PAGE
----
(KPNX) - Scott McDonald's background is in airplanes, but it is an invention for cars that has become McDonald's passion in the hopes that the device will become required for vehicles across the country.
It's the latest in a series of inventions designed to address a deadly problem.
McDonald, a commercial airline pilot based in Arizona, was horrified to see the statistics of children who die or suffer injuries after being left in a hot car when the driver failed to remember the child was riding in the backseat.
"It just seems so incredible unnecessary for these tragedies to occur," he said.
He developed a technology called the Aviso Child-in-Car Alert that senses when a child is sitting in a car seat and alerts the driver by a chime sound when the car is turned off.
If the car is turned off and the device senses a child still in the car seat, a chime goes off for 10 seconds to remind the driver about the child, he said. The driver then has eight minutes and 30 seconds to either remove the child from the seat or turn the car back on. McDonald noted the engine does not have to be running, but the car has to at least have auxiliary power.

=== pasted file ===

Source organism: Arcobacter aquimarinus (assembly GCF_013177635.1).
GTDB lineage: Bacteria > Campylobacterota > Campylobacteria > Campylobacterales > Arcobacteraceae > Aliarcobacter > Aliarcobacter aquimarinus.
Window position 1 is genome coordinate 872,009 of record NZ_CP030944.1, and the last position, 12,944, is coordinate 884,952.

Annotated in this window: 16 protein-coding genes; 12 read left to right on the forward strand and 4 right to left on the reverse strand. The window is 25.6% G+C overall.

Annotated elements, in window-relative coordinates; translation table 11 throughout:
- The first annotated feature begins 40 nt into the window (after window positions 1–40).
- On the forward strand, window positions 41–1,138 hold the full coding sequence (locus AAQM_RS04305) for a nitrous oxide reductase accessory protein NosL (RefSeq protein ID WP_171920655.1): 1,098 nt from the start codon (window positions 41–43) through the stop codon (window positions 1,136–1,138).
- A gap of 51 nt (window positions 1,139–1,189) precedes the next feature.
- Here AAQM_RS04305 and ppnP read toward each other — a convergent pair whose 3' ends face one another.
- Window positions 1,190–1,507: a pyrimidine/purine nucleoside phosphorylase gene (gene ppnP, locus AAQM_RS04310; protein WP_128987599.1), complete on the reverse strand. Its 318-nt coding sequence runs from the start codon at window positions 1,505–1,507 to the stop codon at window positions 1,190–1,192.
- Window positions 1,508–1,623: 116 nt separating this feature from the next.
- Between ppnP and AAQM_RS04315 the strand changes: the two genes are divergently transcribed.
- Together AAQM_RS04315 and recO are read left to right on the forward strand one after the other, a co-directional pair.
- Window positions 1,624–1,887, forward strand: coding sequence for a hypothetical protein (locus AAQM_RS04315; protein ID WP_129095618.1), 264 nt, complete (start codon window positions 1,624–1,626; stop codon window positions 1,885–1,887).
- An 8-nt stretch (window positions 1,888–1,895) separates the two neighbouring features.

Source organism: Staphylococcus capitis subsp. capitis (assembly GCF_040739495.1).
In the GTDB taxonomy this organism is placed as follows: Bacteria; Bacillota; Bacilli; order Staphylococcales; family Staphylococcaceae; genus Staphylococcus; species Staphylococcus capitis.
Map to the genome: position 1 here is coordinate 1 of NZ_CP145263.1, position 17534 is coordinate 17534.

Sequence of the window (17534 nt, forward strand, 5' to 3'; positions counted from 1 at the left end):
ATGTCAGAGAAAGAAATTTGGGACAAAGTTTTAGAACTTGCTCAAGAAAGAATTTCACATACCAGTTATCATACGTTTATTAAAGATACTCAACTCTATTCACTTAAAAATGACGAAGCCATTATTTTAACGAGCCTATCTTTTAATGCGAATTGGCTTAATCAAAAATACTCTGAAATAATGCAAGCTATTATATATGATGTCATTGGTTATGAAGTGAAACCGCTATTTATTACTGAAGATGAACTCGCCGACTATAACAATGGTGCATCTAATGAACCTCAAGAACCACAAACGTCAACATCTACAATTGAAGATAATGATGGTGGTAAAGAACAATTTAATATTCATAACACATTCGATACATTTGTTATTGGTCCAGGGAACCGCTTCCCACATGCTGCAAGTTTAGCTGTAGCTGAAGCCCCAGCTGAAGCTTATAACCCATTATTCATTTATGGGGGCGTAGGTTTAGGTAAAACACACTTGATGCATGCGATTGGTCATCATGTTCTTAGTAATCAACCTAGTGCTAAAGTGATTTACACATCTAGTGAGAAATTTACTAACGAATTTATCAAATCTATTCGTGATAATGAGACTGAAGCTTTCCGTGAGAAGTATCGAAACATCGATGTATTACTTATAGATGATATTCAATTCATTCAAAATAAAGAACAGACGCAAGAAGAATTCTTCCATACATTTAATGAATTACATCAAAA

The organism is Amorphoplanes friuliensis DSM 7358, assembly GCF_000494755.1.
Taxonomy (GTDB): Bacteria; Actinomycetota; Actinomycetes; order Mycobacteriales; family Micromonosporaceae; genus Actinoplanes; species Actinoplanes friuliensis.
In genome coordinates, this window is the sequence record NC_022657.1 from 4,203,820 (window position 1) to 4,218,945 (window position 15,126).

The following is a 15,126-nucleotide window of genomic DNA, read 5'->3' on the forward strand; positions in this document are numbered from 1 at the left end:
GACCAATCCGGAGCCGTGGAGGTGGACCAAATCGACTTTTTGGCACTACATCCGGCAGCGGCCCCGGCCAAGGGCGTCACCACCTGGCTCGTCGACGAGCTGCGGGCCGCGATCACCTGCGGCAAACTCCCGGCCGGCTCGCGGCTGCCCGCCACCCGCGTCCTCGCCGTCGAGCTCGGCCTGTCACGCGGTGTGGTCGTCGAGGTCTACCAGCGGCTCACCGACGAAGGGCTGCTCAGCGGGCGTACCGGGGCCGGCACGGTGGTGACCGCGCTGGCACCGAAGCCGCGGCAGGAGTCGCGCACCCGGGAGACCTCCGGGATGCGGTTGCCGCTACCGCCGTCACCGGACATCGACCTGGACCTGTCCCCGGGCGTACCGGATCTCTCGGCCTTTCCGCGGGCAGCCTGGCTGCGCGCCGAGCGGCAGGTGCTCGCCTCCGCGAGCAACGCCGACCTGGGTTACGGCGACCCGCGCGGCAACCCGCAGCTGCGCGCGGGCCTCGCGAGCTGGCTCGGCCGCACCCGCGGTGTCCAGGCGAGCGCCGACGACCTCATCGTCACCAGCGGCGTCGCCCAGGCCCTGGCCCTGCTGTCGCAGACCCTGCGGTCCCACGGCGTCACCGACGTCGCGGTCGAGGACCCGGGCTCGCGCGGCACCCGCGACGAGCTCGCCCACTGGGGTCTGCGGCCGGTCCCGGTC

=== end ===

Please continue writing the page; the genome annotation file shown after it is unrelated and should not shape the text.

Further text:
After the time is up, another chime sounds for 30 seconds alerting the driver the car horn is about to sound. After a full nine minutes have passed, and the driver has been warned, the device triggers the car horn to sound alerting the driver that the child still remains in the vehicle, McDonald said.
McDonald acknowledged that nine minutes in a car in Arizona can be lethal, but he said it was important to ensure that the device did not sound too quickly and become an annoyance for the users. McDonald said if that was the case, he feared people would uninstall the device.